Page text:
When Central's H.H. "Hoot" Haddock spoke at the United Nations on Saturday, he wasn't that nervous.
After all, it wasn't the first time he has addressed a group of foreign dignitaries.
Haddock only had one real concern.
"I don't know where they will find enough translators that can translate hillbilly," he joked.
In fact, the reason Haddock addressed the U.N. is far from a joke.
and Henry Kelly, president of the Federation of American Scientists,
made a presentation to the African National Congress about Haddock's
insulated-panel method of building homes.
Kelly and the
Federation of American Scientists have endorsed Haddock's method as the
best way of building new homes, particularly in third-world countries
and areas where lumber is scarce.
The system consists of
polystyrene glued between two pieces of fiber or cement, eliminating
the need for large amounts of lumber.
Haddock's method passed several rigorous tests by the Federation of American Scientists before earning the endorsement.
built using the system use significantly less energy because
polystyrene is an excellent insulator, and they can be built quickly
with a short amount of training.
"This system is appealing to us
because of its elegant simplicity and potential for low cost, and they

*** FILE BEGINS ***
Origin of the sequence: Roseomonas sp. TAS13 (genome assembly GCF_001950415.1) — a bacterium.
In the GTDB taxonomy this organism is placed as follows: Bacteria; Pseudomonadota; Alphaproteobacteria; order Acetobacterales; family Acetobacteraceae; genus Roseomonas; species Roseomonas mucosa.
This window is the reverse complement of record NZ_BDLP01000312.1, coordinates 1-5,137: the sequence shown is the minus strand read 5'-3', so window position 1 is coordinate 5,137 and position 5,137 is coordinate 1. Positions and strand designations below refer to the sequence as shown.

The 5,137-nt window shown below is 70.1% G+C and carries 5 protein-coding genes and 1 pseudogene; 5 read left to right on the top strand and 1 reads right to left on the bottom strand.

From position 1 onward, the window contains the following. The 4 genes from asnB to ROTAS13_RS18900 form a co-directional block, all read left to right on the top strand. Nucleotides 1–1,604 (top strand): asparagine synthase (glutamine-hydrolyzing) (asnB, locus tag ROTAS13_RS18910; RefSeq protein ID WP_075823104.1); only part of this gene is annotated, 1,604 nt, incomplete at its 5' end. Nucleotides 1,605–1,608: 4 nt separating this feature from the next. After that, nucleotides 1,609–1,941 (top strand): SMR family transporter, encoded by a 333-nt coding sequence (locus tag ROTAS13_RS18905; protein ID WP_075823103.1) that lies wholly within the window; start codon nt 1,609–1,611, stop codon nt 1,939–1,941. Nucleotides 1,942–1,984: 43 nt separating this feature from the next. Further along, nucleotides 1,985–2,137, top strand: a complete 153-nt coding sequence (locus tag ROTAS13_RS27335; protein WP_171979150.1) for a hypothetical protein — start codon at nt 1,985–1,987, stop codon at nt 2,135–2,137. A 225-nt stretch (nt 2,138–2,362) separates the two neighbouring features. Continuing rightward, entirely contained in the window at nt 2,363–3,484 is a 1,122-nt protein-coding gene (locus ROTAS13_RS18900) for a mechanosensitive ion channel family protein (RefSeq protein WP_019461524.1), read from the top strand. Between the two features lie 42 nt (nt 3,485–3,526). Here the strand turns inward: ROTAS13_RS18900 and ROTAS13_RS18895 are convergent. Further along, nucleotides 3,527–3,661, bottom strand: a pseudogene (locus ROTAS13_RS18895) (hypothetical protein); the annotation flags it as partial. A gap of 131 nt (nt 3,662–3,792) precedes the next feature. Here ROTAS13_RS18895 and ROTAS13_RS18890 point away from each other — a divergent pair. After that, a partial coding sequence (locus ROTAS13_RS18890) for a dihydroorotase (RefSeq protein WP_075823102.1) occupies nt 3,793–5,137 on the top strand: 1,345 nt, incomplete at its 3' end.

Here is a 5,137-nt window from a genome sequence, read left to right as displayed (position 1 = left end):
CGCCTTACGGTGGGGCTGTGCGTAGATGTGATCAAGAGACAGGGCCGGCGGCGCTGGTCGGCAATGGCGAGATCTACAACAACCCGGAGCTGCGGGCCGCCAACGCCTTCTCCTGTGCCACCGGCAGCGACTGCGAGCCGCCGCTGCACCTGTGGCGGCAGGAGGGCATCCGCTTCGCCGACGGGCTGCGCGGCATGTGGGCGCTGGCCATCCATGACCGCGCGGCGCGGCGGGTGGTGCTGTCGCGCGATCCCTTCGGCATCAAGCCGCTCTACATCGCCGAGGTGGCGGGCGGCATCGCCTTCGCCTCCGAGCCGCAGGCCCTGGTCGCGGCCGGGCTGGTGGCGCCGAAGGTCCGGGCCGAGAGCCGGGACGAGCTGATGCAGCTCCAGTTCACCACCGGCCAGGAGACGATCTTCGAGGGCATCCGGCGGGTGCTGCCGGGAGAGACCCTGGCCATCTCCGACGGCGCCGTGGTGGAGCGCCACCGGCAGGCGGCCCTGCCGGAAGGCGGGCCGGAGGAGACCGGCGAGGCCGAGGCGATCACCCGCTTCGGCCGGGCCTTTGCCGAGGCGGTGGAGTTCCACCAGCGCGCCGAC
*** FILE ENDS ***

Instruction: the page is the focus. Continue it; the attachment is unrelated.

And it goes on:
materials used are widely available," Kelly said.
speech, Haddock and a crew planned to assemble one of his homes outside
the U.N. in New York, before that home is moved to Africa.
Haddock already has a deal in Turkey to manufacture the homes, and he is negotiating with several other countries.
his houses can weather high winds and floodwaters, and are resistant to
mold, Haddock is in high demand for rebuilding the Gulf Coast after
The government has asked Haddock to construct at least 50 plants to manufacture his panels across the Gulf Coast.
whose International Haddock System Network is housed at the Shoals
Entrepreneurial Center at the Florence-Lauderdale Industrial Park, said
he is churning out plants everyday, and sending them to the coast.
planned to meet with leaders from Housing and Urban Development and the
Federal Emergency Management Agency in Washington this past weekend.
part of his operations on the Gulf Coast, Haddock will travel to
Houston and construct one of his homes with National Football League
Jeanne Gaskey, Haddock's executive assistant, said that shows how simple the homes are to build.
"If football players can build them quickly, then anyone can," Gaskey said.
said he can't believe how his system, which he developed several years
ago while trying to save on fuel costs during cold Alaskan winters, has
gained worldwide popularity.
"I can't believe how fast this thing has taken off," Haddock said. "I'm glad I'm getting to see it happen in my lifetime."
Ty West can be reached at 740-5720 or firstname.lastname@example.org.